Firstly, at the moment I know only two countries in which data have been collected and available to us.
These are: 1. USA.In the US, there are 3.1% atheists, according to the lowest estimate. According to a realistic estimate, it is about 25%. According to surveys, based on voluntary data from detainees, 0.1% of all inmates in state prisons are atheists. Source: Atheists Now Make Up 0.1% of the Federal Prison Population
Then 2nd England: there about 1% of the detainees are atheists.Source: How Many Atheists are in England’s Prisons?
In any case, no matter how one counts atheists, the number of atheists in prisons (USA, England) is disproportionately low.Why this is the case is completely unclear.
At best, one can speculate and cite possible reasons:
- In prisons, group affiliation is hugely important, so it would be no wonder that atheists also pretend to be religious in order to gain the protection of an internal religious group (counter-argument: the polls are anonymous).
- Atheists are, on average, smarter, better educated, and have a higher income than religious people.
Less intelligent, less educated and poor people are more likely to end up in prisons.
Strangely enough, there is a prejudice after religious people or criminals who have become religious are more likely to regret and therefore tend to improve.
But there is hardly any atheist prisoner support, so it is better not to pretend to be an atheist.
It would be interesting to have such figures from other countries, such as Sweden.Because even if you accept all the reasons I have given, the number would still be surprisingly low. However, it is not clear how reliable the figures are, as they consist of self-reports, and we know that they are notoriously unreliable.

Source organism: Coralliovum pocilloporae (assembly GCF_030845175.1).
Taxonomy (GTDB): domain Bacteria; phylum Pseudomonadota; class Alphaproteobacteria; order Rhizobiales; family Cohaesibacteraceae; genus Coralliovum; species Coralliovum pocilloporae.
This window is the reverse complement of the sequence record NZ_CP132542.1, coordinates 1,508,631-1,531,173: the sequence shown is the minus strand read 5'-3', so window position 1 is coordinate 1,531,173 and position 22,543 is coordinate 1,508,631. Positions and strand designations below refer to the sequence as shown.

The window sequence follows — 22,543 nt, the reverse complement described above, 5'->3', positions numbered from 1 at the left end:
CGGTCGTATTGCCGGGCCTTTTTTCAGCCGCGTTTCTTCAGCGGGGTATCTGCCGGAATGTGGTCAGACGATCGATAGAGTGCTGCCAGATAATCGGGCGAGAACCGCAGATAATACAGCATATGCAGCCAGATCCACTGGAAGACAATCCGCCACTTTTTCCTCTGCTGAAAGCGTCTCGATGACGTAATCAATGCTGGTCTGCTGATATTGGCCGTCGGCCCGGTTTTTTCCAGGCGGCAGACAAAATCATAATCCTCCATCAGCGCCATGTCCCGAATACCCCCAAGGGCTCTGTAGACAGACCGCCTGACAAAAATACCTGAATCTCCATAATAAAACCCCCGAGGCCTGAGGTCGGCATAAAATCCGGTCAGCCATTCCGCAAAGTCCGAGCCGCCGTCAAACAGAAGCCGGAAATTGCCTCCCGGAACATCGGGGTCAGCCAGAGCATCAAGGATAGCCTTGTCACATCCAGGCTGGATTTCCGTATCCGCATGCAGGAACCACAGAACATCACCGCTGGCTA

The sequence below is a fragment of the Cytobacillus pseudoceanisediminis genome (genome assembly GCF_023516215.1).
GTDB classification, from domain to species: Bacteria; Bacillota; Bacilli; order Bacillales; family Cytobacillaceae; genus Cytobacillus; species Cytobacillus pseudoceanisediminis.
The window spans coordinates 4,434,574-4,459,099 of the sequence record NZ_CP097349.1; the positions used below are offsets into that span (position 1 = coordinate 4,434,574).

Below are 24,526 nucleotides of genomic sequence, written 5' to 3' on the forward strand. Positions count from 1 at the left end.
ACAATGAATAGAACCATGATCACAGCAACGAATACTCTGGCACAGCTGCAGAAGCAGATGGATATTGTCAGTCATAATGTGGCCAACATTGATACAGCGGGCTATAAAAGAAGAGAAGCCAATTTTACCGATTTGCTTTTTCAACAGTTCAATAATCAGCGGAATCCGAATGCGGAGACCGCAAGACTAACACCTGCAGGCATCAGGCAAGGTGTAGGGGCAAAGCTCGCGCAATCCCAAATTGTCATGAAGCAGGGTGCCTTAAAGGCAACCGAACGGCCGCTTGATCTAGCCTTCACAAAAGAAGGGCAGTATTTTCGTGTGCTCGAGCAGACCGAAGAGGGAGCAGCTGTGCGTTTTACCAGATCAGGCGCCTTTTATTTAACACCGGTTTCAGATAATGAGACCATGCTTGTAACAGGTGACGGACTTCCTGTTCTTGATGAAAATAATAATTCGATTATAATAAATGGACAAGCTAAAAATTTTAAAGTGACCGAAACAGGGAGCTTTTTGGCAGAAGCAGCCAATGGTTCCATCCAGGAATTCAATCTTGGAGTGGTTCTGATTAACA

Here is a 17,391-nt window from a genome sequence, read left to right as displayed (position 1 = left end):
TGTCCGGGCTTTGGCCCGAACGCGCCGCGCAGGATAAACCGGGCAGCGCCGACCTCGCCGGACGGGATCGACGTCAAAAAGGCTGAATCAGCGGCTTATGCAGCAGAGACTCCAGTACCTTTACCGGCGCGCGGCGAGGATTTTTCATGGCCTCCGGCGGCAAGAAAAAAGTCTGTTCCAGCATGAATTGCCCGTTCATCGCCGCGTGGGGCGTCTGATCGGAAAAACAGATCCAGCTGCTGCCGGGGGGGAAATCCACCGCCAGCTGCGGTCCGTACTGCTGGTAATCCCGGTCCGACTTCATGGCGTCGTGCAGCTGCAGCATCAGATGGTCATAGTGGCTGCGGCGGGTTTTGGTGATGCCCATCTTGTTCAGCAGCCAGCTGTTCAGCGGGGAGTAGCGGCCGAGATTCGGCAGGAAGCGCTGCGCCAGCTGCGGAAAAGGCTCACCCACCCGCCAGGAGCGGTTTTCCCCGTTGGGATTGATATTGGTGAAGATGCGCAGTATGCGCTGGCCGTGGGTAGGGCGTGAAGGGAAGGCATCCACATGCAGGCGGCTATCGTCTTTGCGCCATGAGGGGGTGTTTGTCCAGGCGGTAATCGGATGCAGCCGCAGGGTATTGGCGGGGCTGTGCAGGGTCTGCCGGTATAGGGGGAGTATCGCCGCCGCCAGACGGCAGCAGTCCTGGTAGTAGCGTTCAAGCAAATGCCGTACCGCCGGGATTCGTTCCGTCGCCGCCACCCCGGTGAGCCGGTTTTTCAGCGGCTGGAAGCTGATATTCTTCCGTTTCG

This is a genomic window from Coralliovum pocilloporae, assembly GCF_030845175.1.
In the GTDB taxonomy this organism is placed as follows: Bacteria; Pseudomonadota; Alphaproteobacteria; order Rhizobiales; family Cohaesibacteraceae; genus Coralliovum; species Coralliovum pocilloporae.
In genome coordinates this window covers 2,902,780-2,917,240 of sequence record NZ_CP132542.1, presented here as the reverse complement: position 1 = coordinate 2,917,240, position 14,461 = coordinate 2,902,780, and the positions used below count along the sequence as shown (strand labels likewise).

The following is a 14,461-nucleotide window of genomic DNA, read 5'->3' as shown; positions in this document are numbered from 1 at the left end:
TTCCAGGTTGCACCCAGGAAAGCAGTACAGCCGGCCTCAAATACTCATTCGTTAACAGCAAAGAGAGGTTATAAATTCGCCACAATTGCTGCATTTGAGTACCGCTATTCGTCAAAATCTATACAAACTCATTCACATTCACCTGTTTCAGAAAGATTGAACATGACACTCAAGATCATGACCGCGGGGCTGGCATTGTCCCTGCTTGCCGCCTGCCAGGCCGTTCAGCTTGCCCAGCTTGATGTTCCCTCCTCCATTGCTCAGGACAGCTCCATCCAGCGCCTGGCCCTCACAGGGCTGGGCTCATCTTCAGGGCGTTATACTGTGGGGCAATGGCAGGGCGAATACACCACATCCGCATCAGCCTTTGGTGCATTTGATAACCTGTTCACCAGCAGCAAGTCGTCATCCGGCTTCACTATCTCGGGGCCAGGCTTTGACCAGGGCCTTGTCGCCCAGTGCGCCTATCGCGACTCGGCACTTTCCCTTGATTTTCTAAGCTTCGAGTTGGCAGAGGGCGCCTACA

The number of atheists in surveys always depends on the type of question. PEW in the U.S. comes in at 3.1% atheists, Gallup at about 8%, which is due to the question alone.Atheist is often defined by an interested, religious side as “someone who is firmly convinced that God does not exist”. Based on this misdefinition of a question, if you come up with a number as low as PEW, you’re more likely to ask if someone believes in God, you get to Gallup’s numbers. If you indirectly ask what seems to me to be by far the best method, you get to almost 25% in the USA.
In any case, I am careful to conclude that atheists are generally more law-abiding or moral than religious people.What can be said, however, is that atheists are generally better reflected in terms of morality. Religious people think they have a basis for their morality that they don’t have to think about any more. Atheists do not have this “luxury”, they have to find out on the basis of their own considerations what is morally correct and what is not. If they do not make such considerations, then all that remains is to make the laws of the respective society the basis of morality. But there is a difference between an all-forgiving God saying “Tare not stealing” or society saying, “If you steal, you will be punished with imprisonment.” In the former case, the consequences are unclear, in the latter they are clear – although the latter of course also applies to religious people. A religious person, if caught stealing, must reckon with prison as much as an atheist, whether God forgives him or not.
As I said, I do not think we can answer the question.Either way, it naturally contradicts the general assumption that religious belief is somehow related to moral behavior, or not as is assumed.